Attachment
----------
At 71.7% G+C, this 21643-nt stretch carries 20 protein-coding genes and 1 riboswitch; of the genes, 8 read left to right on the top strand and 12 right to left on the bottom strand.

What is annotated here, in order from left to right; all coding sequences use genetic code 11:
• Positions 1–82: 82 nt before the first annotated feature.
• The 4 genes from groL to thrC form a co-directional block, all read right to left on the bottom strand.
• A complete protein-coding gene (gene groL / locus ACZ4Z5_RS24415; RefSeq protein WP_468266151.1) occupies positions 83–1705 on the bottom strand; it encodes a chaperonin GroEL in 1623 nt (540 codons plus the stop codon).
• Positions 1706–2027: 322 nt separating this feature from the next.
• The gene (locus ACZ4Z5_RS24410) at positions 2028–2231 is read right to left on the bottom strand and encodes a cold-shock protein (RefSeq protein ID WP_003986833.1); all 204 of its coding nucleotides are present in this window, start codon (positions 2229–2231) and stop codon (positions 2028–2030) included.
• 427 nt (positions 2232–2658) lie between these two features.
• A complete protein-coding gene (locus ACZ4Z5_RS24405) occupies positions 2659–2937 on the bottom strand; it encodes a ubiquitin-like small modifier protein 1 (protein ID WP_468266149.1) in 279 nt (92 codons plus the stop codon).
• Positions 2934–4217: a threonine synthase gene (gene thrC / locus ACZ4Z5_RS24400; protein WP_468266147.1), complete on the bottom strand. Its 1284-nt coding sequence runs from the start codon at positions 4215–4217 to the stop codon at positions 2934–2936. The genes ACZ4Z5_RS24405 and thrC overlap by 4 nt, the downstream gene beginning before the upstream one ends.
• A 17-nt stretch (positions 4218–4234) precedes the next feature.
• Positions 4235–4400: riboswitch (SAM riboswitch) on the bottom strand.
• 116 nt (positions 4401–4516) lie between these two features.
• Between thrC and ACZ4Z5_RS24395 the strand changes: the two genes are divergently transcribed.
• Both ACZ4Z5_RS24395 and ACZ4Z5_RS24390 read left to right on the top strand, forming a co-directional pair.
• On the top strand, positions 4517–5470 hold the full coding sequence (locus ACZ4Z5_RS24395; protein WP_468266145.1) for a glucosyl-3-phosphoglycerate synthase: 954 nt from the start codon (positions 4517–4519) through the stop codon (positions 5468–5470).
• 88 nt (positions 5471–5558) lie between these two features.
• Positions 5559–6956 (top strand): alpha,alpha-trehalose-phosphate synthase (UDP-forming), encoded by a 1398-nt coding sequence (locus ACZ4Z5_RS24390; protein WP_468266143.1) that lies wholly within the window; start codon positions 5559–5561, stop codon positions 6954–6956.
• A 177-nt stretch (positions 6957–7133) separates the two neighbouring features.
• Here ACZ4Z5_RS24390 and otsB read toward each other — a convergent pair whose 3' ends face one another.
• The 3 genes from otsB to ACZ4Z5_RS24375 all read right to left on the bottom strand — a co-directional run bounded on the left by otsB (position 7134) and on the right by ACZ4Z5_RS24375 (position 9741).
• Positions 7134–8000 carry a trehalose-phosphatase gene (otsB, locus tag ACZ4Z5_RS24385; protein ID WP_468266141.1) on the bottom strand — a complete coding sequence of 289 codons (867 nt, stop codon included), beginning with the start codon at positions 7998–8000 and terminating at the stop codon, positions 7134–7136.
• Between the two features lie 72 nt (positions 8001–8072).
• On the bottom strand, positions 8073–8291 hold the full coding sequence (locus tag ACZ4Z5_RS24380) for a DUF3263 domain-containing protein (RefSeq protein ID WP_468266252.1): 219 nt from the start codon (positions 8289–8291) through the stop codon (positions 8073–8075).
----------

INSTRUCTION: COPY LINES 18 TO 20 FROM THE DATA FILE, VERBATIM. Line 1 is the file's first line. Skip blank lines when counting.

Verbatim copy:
• Positions 5559–6956 (top strand): alpha,alpha-trehalose-phosphate synthase (UDP-forming), encoded by a 1398-nt coding sequence (locus ACZ4Z5_RS24390; protein WP_468266143.1) that lies wholly within the window; start codon positions 5559–5561, stop codon positions 6954–6956.
• A 177-nt stretch (positions 6957–7133) separates the two neighbouring features.
• Here ACZ4Z5_RS24390 and otsB read toward each other — a convergent pair whose 3' ends face one another.